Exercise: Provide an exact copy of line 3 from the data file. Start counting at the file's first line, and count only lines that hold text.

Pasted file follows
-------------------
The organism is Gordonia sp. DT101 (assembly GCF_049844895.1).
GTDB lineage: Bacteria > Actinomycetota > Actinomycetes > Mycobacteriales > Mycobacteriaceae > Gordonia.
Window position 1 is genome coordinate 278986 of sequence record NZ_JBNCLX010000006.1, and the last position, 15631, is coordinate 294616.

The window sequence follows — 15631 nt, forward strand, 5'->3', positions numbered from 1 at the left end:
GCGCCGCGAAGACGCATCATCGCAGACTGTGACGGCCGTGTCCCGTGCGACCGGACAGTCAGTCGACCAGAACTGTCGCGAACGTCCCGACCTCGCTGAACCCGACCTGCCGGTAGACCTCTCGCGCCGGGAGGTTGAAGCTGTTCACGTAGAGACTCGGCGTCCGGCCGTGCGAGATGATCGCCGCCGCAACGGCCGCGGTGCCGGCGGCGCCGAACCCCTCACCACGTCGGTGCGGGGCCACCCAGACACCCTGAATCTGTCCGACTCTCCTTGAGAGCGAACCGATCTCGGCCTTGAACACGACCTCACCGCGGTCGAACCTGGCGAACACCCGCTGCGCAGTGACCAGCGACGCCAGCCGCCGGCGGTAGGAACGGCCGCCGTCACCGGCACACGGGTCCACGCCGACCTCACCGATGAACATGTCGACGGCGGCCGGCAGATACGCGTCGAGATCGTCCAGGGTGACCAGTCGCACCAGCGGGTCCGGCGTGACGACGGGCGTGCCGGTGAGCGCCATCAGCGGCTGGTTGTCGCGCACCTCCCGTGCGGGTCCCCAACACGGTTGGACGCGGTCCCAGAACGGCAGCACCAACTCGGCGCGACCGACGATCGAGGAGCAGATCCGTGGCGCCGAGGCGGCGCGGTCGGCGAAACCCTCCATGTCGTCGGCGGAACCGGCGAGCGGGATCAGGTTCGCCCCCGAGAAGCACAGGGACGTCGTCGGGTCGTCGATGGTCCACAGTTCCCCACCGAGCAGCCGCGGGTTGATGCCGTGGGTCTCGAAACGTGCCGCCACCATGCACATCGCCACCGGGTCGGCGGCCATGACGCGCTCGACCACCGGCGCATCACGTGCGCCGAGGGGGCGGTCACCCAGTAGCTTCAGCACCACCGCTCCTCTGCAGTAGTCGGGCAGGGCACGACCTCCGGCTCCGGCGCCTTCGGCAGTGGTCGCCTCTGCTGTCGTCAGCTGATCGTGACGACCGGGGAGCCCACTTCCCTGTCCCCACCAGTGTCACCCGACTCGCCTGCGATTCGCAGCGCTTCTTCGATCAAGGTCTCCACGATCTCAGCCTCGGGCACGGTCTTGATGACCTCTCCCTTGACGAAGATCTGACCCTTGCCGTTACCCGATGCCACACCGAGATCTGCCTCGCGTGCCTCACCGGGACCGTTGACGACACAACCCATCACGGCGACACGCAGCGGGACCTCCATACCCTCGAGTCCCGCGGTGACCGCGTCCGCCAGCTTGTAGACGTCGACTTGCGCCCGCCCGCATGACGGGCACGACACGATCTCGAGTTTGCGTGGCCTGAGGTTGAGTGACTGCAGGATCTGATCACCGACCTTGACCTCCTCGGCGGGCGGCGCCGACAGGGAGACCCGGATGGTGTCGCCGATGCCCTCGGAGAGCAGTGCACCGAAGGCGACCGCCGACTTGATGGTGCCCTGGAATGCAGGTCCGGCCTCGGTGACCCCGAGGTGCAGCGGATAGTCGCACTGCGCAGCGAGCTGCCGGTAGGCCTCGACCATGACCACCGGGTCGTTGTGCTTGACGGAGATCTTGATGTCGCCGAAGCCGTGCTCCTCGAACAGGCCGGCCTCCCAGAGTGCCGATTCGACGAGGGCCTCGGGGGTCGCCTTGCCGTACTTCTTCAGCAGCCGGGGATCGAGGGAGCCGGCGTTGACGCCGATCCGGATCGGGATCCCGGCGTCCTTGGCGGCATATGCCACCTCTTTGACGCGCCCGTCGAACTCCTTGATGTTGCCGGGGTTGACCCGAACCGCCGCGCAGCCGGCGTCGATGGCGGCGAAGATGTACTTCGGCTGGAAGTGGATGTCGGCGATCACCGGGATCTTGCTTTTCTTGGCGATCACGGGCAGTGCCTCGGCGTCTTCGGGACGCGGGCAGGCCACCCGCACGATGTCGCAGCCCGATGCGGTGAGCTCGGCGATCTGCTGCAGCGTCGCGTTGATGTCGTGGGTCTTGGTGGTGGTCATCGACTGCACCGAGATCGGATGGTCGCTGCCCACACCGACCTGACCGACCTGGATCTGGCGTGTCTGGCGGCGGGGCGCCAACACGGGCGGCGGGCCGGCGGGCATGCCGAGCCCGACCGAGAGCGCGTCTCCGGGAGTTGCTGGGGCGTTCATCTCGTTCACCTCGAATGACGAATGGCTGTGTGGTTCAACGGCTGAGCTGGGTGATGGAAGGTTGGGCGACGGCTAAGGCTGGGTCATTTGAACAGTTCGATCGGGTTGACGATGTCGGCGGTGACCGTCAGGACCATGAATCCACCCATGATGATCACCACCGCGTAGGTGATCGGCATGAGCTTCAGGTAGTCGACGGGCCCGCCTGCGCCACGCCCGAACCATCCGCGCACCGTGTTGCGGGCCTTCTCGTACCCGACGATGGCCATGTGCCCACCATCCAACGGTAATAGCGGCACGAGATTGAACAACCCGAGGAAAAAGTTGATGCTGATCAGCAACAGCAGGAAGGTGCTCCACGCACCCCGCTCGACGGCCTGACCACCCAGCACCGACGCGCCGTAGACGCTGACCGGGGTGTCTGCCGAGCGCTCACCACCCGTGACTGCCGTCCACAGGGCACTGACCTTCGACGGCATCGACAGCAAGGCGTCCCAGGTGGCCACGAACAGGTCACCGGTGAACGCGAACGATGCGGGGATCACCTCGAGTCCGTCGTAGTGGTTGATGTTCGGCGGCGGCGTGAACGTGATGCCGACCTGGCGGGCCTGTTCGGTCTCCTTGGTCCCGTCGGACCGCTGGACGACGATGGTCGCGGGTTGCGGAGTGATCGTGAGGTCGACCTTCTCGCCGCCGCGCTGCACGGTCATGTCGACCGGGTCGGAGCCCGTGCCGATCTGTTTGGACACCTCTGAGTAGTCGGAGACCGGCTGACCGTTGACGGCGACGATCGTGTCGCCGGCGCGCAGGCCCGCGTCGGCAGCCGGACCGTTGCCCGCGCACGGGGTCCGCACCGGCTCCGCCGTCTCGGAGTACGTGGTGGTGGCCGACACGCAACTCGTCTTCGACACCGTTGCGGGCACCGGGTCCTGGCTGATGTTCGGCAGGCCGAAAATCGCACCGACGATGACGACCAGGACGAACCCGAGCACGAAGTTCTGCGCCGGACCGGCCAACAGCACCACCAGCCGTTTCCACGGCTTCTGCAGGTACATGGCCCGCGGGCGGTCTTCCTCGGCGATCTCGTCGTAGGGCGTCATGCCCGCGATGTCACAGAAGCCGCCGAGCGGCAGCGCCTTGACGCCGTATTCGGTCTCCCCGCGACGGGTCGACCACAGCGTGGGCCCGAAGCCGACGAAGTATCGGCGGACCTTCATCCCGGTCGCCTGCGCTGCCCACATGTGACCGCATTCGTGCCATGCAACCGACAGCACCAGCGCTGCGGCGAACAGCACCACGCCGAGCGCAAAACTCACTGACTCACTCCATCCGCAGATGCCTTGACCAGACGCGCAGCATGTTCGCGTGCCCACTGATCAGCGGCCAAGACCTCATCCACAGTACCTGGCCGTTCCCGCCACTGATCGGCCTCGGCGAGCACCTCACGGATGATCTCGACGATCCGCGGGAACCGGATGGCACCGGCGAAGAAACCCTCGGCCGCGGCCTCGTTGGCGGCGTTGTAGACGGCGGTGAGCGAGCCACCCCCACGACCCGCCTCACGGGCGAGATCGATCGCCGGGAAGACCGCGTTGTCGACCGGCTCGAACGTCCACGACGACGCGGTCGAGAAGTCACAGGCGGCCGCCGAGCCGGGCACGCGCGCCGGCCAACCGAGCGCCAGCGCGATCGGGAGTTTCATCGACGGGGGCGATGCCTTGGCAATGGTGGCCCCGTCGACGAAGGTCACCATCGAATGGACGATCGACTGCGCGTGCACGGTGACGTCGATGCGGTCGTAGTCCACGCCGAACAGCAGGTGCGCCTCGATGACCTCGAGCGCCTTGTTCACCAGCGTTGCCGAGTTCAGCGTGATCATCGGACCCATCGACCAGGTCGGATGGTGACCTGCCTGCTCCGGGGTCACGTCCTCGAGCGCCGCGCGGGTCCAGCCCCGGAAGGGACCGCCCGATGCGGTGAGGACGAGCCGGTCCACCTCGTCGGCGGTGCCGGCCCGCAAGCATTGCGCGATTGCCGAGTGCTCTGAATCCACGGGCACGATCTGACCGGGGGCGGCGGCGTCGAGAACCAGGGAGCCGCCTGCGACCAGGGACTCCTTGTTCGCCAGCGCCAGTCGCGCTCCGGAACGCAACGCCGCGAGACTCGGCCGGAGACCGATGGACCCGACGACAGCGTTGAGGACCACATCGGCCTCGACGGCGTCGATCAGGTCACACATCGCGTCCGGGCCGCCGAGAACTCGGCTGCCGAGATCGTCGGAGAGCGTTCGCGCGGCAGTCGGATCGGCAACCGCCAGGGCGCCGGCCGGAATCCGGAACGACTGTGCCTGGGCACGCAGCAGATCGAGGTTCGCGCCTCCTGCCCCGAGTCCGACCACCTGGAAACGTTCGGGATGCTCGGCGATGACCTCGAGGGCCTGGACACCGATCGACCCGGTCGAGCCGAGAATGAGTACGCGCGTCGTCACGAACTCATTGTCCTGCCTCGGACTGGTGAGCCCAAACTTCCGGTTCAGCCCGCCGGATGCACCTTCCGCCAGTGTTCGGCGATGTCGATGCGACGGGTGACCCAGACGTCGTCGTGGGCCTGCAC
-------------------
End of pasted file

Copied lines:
Window position 1 is genome coordinate 278986 of sequence record NZ_JBNCLX010000006.1, and the last position, 15631, is coordinate 294616.